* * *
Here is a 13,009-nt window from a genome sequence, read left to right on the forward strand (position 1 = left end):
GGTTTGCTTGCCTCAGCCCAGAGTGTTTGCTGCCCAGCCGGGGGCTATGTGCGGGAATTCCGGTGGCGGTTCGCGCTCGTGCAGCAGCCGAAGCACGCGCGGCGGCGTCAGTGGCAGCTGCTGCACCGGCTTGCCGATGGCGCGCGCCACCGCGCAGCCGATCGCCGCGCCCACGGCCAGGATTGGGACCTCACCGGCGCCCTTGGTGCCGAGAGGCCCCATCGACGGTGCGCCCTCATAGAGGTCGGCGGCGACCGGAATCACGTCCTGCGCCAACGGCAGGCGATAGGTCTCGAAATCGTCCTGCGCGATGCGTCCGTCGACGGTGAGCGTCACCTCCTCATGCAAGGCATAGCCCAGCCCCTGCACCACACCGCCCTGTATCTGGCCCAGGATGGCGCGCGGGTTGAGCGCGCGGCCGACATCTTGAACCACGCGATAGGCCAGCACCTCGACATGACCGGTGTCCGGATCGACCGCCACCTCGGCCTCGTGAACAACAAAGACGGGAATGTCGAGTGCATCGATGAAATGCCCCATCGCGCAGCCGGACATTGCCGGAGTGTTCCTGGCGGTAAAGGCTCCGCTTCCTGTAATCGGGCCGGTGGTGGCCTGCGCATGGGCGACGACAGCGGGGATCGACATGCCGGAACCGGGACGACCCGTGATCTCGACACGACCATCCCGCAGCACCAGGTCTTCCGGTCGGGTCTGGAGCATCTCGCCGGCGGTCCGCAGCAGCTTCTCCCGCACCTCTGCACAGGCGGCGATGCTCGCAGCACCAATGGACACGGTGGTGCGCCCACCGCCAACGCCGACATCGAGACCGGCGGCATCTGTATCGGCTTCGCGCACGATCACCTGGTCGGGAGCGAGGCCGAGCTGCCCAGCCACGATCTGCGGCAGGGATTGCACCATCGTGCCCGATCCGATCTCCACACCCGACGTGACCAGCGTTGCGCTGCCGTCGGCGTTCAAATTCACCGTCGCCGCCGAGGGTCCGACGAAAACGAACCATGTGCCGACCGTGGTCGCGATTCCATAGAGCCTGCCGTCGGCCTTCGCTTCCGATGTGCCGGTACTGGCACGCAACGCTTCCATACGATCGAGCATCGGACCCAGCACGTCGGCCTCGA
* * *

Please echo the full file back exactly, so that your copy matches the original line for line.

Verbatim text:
Here is a 13,009-nt window from a genome sequence, read left to right on the forward strand (position 1 = left end):
GGTTTGCTTGCCTCAGCCCAGAGTGTTTGCTGCCCAGCCGGGGGCTATGTGCGGGAATTCCGGTGGCGGTTCGCGCTCGTGCAGCAGCCGAAGCACGCGCGGCGGCGTCAGTGGCAGCTGCTGCACCGGCTTGCCGATGGCGCGCGCCACCGCGCAGCCGATCGCCGCGCCCACGGCCAGGATTGGGACCTCACCGGCGCCCTTGGTGCCGAGAGGCCCCATCGACGGTGCGCCCTCATAGAGGTCGGCGGCGACCGGAATCACGTCCTGCGCCAACGGCAGGCGATAGGTCTCGAAATCGTCCTGCGCGATGCGTCCGTCGACGGTGAGCGTCACCTCCTCATGCAAGGCATAGCCCAGCCCCTGCACCACACCGCCCTGTATCTGGCCCAGGATGGCGCGCGGGTTGAGCGCGCGGCCGACATCTTGAACCACGCGATAGGCCAGCACCTCGACATGACCGGTGTCCGGATCGACCGCCACCTCGGCCTCGTGAACAACAAAGACGGGAATGTCGAGTGCATCGATGAAATGCCCCATCGCGCAGCCGGACATTGCCGGAGTGTTCCTGGCGGTAAAGGCTCCGCTTCCTGTAATCGGGCCGGTGGTGGCCTGCGCATGGGCGACGACAGCGGGGATCGACATGCCGGAACCGGGACGACCCGTGATCTCGACACGACCATCCCGCAGCACCAGGTCTTCCGGTCGGGTCTGGAGCATCTCGCCGGCGGTCCGCAGCAGCTTCTCCCGCACCTCTGCACAGGCGGCGATGCTCGCAGCACCAATGGACACGGTGGTGCGCCCACCGCCAACGCCGACATCGAGACCGGCGGCATCTGTATCGGCTTCGCGCACGATCACCTGGTCGGGAGCGAGGCCGAGCTGCCCAGCCACGATCTGCGGCAGGGATTGCACCATCGTGCCCGATCCGATCTCCACACCCGACGTGACCAGCGTTGCGCTGCCGTCGGCGTTCAAATTCACCGTCGCCGCCGAGGGTCCGACGAAAACGAACCATGTGCCGACCGTGGTCGCGATTCCATAGAGCCTGCCGTCGGCCTTCGCTTCCGATGTGCCGGTACTGGCACGCAACGCTTCCATACGATCGAGCATCGGACCCAGCACGTCGGCCTCGA